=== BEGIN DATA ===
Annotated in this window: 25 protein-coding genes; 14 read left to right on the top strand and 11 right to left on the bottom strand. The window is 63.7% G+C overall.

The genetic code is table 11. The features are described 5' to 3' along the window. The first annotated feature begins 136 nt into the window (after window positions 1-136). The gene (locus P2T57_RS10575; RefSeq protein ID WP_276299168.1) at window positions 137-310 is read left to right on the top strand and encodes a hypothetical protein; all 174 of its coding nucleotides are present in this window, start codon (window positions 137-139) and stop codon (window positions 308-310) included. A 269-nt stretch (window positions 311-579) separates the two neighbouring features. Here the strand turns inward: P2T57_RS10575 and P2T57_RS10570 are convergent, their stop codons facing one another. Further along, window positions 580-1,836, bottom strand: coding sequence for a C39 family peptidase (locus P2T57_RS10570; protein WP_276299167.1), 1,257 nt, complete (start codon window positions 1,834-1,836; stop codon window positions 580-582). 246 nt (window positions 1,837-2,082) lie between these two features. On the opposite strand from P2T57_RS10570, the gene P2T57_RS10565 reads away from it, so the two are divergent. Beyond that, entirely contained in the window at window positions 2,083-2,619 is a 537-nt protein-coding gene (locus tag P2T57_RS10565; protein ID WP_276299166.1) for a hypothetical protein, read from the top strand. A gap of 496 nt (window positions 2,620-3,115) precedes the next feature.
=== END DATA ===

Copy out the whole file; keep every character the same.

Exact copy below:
Annotated in this window: 25 protein-coding genes; 14 read left to right on the top strand and 11 right to left on the bottom strand. The window is 63.7% G+C overall.

The genetic code is table 11. The features are described 5' to 3' along the window. The first annotated feature begins 136 nt into the window (after window positions 1-136). The gene (locus P2T57_RS10575; RefSeq protein ID WP_276299168.1) at window positions 137-310 is read left to right on the top strand and encodes a hypothetical protein; all 174 of its coding nucleotides are present in this window, start codon (window positions 137-139) and stop codon (window positions 308-310) included. A 269-nt stretch (window positions 311-579) separates the two neighbouring features. Here the strand turns inward: P2T57_RS10575 and P2T57_RS10570 are convergent, their stop codons facing one another. Further along, window positions 580-1,836, bottom strand: coding sequence for a C39 family peptidase (locus P2T57_RS10570; protein WP_276299167.1), 1,257 nt, complete (start codon window positions 1,834-1,836; stop codon window positions 580-582). 246 nt (window positions 1,837-2,082) lie between these two features. On the opposite strand from P2T57_RS10570, the gene P2T57_RS10565 reads away from it, so the two are divergent. Beyond that, entirely contained in the window at window positions 2,083-2,619 is a 537-nt protein-coding gene (locus tag P2T57_RS10565; protein ID WP_276299166.1) for a hypothetical protein, read from the top strand. A gap of 496 nt (window positions 2,620-3,115) precedes the next feature.